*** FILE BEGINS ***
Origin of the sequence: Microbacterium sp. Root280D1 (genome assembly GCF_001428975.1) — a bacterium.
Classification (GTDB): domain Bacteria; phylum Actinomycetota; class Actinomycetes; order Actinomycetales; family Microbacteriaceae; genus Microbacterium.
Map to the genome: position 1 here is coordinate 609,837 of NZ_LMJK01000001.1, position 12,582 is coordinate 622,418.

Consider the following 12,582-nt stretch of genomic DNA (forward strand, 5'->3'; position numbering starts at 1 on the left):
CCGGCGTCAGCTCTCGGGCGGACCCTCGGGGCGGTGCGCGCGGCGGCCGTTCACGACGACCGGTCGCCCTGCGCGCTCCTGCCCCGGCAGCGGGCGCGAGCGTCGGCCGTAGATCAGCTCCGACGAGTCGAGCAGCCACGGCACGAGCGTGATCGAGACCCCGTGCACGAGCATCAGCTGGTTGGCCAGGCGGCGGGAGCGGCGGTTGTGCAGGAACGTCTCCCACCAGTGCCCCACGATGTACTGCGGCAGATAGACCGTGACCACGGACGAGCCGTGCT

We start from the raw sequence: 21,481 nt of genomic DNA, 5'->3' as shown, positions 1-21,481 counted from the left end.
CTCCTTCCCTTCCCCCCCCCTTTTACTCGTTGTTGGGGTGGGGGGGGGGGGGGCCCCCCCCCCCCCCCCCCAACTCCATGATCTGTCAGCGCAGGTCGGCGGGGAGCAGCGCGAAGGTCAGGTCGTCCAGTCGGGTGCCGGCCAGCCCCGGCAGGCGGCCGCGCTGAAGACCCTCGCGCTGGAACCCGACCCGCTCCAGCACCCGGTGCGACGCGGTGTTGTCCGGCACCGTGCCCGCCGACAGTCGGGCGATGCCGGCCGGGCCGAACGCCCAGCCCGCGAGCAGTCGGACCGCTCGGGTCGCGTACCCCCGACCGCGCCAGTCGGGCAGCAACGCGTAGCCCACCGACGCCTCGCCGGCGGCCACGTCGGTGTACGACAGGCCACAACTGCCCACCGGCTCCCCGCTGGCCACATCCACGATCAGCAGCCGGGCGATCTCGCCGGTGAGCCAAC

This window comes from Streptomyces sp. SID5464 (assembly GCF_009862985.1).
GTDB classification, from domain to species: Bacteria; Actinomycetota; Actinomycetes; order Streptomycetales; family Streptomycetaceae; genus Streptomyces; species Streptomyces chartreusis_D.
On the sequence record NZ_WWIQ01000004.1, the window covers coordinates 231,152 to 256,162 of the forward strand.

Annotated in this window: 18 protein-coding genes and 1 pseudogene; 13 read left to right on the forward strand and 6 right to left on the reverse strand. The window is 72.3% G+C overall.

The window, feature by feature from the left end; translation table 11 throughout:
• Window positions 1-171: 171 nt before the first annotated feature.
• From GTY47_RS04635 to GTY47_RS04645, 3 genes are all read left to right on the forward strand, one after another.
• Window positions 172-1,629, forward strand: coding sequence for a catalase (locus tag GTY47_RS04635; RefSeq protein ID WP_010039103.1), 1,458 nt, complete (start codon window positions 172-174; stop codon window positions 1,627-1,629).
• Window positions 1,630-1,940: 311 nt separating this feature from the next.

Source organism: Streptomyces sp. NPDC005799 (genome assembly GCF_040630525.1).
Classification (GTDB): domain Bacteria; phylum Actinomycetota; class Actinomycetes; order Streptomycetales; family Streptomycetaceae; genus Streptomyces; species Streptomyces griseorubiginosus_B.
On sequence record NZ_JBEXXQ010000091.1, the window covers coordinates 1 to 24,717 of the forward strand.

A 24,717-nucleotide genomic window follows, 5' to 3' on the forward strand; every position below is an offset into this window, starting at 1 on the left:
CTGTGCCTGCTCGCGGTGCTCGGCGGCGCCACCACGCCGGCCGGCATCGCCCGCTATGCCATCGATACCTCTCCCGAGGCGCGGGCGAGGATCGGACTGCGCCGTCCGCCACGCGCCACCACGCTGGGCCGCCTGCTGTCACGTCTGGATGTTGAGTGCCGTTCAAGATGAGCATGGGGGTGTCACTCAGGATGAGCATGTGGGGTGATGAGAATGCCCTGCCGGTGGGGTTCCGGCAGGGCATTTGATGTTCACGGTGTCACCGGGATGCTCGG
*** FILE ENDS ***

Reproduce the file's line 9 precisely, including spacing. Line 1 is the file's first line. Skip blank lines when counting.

GTDB classification, from domain to species: Bacteria; Actinomycetota; Actinomycetes; order Streptomycetales; family Streptomycetaceae; genus Streptomyces; species Streptomyces chartreusis_D.